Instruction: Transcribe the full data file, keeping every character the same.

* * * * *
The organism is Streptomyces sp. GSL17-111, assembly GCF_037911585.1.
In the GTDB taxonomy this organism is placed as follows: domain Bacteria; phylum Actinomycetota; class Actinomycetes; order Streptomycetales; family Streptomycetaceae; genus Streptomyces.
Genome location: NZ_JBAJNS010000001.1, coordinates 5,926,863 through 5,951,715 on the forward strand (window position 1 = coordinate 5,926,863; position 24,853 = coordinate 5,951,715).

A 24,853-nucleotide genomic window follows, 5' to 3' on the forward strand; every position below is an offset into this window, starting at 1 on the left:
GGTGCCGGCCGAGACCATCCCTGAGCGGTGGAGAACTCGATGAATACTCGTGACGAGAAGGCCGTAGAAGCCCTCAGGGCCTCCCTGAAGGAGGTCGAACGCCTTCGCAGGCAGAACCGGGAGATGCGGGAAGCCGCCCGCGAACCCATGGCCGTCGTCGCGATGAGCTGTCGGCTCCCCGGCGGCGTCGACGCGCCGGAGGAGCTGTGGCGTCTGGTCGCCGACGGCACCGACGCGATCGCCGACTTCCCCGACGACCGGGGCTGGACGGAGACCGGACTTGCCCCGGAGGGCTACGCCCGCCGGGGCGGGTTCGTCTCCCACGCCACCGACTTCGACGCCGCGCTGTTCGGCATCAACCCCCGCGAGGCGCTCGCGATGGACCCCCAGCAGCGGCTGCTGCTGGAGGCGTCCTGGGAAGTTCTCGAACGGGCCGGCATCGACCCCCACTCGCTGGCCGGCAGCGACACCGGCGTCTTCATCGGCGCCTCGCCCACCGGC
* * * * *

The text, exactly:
The organism is Streptomyces sp. GSL17-111, assembly GCF_037911585.1.
In the GTDB taxonomy this organism is placed as follows: domain Bacteria; phylum Actinomycetota; class Actinomycetes; order Streptomycetales; family Streptomycetaceae; genus Streptomyces.
Genome location: NZ_JBAJNS010000001.1, coordinates 5,926,863 through 5,951,715 on the forward strand (window position 1 = coordinate 5,926,863; position 24,853 = coordinate 5,951,715).

A 24,853-nucleotide genomic window follows, 5' to 3' on the forward strand; every position below is an offset into this window, starting at 1 on the left:
GGTGCCGGCCGAGACCATCCCTGAGCGGTGGAGAACTCGATGAATACTCGTGACGAGAAGGCCGTAGAAGCCCTCAGGGCCTCCCTGAAGGAGGTCGAACGCCTTCGCAGGCAGAACCGGGAGATGCGGGAAGCCGCCCGCGAACCCATGGCCGTCGTCGCGATGAGCTGTCGGCTCCCCGGCGGCGTCGACGCGCCGGAGGAGCTGTGGCGTCTGGTCGCCGACGGCACCGACGCGATCGCCGACTTCCCCGACGACCGGGGCTGGACGGAGACCGGACTTGCCCCGGAGGGCTACGCCCGCCGGGGCGGGTTCGTCTCCCACGCCACCGACTTCGACGCCGCGCTGTTCGGCATCAACCCCCGCGAGGCGCTCGCGATGGACCCCCAGCAGCGGCTGCTGCTGGAGGCGTCCTGGGAAGTTCTCGAACGGGCCGGCATCGACCCCCACTCGCTGGCCGGCAGCGACACCGGCGTCTTCATCGGCGCCTCGCCCACCGGC